Why you should be developing a comprehensive pricing strategy across your product or service portfolio.
Over time, you may have put together a portfolio of offerings, be it a range of products or a range of services. In the early days, when there were fewer products or services in your range, you found it easier to price them.
At this point, you are likely asking yourself several questions:
- Do we continue pricing each product or service on the same basis that we have used historically?
- If different products or services face varying inflationary pressures, should we be applying a uniform price increase rate across the entire portfolio?
- Have we applied any specific strategic rationale to the way that each product or service in the portfolio has been priced? In other words, are we pricing specific products or services on the basis of information at our disposal such as Channel influences, Geographic influences, Consumer buying behaviour and Competitive influences.
In our experience, many businesses do not have a specific pricing strategy when it comes to portfolio pricing approaches, be it across product SKUs or a range of services. Pricing may rely on historic precedents, competitor pressure, cost-plus accounting or simply intuition. Moreover, opportunities to use a product or service portfolio strategically to gain a competitive advantage are not considered. We prefer to approach the challenge at two different levels, namely a data-driven level and a strategy crafting level.
The data-driven approach to this pricing challenge
The data driven approach starts off by using data provided by the client. For instance, in the case of pricing across a portfolio of SKUs, we can take sales data across a variety of channels at SKU level and map it against pricing data as well as competitor and geographical data to offer guidance on where and when price is a key determinant of sales movement.
This approach relies on the principle of “letting the data do the talking.” We have used it most successfully in the FMCG arena where packaged consumer goods are sold through a variety of retail channels with a variety of outlets, prices, locations and competitors.
This approach is helpful as it comes with no preconceptions. It is helpful in providing useful guidance in decision-making environments where there is pressure to lower margins across an entire product portfolio. It helps to make the case for where price is a key contributor to sales, and where it is not. This enables management to identify channel and location combinations where the need to cut prices may not be key to achieving increased sales volumes. It helps to prevent emotionally-based pricing decisions that could be harmful to the business.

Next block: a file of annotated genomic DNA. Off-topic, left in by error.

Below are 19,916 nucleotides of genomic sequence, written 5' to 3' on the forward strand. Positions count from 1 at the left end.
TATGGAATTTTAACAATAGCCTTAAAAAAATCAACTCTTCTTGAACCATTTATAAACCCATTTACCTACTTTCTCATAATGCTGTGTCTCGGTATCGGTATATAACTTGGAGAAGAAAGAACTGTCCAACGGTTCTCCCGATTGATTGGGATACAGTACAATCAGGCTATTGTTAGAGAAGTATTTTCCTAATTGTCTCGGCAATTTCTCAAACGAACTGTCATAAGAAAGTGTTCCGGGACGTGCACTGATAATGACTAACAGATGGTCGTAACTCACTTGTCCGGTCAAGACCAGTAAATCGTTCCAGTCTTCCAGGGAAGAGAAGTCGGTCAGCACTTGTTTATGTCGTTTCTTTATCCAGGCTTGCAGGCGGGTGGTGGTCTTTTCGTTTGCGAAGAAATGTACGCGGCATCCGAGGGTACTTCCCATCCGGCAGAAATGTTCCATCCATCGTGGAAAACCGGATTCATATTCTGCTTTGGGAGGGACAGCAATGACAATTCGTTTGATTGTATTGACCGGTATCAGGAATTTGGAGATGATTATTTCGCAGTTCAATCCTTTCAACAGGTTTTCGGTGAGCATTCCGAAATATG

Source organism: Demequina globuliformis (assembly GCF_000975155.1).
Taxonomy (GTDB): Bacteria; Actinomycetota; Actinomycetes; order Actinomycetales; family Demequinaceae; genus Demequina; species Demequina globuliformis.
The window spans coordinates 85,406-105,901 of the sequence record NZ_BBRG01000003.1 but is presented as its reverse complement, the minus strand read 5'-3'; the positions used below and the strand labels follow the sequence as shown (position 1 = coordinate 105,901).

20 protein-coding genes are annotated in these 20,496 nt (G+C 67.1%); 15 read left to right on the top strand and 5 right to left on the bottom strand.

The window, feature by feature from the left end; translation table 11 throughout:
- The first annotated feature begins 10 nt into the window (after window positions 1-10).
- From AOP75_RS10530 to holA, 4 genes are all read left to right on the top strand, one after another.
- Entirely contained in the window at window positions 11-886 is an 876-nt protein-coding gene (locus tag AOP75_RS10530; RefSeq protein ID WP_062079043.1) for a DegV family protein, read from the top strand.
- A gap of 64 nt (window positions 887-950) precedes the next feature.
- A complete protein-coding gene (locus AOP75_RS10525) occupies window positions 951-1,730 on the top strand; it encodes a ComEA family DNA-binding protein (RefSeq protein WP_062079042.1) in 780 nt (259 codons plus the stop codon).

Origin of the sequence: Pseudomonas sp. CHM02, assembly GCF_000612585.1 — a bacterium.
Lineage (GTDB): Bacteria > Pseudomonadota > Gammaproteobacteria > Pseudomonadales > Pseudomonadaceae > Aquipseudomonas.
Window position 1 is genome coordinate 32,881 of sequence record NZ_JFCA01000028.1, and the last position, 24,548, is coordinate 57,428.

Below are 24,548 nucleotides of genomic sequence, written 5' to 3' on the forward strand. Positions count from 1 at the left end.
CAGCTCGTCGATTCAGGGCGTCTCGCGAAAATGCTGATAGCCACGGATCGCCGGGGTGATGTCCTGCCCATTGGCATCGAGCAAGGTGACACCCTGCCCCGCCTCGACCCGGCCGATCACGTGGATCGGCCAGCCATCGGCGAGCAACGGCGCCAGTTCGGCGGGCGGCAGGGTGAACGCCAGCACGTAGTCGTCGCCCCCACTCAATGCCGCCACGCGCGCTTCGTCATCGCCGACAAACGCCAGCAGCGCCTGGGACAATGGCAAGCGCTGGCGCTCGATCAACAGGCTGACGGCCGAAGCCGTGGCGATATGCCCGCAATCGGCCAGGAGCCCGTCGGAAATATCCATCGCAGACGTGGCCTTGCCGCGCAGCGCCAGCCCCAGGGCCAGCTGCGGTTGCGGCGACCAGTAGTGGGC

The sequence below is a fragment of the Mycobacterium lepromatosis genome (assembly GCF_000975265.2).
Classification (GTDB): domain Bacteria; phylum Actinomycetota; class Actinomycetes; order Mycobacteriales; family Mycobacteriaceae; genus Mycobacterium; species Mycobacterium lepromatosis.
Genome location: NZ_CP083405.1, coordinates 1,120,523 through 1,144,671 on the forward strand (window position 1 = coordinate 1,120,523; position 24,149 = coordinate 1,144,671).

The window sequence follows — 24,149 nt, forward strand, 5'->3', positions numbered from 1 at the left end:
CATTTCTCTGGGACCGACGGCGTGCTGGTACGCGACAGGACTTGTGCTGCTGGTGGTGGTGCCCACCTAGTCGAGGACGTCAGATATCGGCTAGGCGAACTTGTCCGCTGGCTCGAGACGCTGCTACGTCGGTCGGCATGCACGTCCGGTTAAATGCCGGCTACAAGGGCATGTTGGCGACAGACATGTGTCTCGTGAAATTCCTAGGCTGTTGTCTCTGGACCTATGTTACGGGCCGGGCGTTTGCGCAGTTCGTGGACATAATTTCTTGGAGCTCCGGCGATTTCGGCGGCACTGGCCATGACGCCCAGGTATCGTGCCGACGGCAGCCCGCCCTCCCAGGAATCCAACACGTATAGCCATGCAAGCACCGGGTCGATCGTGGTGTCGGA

The strategic thinking approach to this pricing challenge
Once we have the first step completed, you should start to think about crafting strategy to address the challenge. You should understand why each product or service has been priced the way it has. Often, there will be some form of cost-plus pricing involved that has then been affected by competitive pricing pressure.
You should then try to understand the roles that each part of the portfolio plays in differentiating the brand. Is it about uniqueness, prestige, completing the product / service line? Consider some of these issues for instance:
- Where are customers most aware of your pricing and where are they not? This could reduce perceptions of unfair pricing whilst providing you with opportunities to avoid unnecessarily low pricing.
- Are you working across more than one brand in your portfolio? This means that products and services need to reflect the appropriate brand positioning. It also provides an opportunity to manage competitor threats by using your brand and product portfolio strategically to compete on the basis that suits you best.
- Where specifically is competition most intense? Is it price-based or does it take other forms? Respond appropriately.
- Are you dealing with one customer segment or multiple customer segments? Be most aware of whether price is critical to each specific segment and respond appropriately.
- What sort of purchasing frequency, values, volumes and margins are related to each product or service. This is a risk-mitigation issue and an opportunity development question.
If you approach the pricing question from these perspective, you are more likely to ask the right questions and potentially uncover opportunities and risks that you previously unaware of.
About the author
Alan Ohannessian started WisdomInc in 1999. WisdomInc focuses on Pricing Strategy, Brand Strategy and Analytics. He has consulted to over 70 global and local brands across 15 industries during this time.
Prior to this, he started a Customer Relationship Management consultancy within the Ogilvy Group in the mid-1990s and worked within the Ogilvy Group over a 5-year period. He was also lecturing Marketing Strategy, Consumer Behaviour and Retail Marketing during the early 1990s at the University of the Witwatersrand, Johannesburg.
He has a B Comm. (Hons) from the University of the Witwatersrand in Manufacturing Strategy where he focused on how to mass customise products at competitive prices. He also has a Master of Commerce degree from the University of the Witwatersrand which focused on distribution channel strategy and logistics.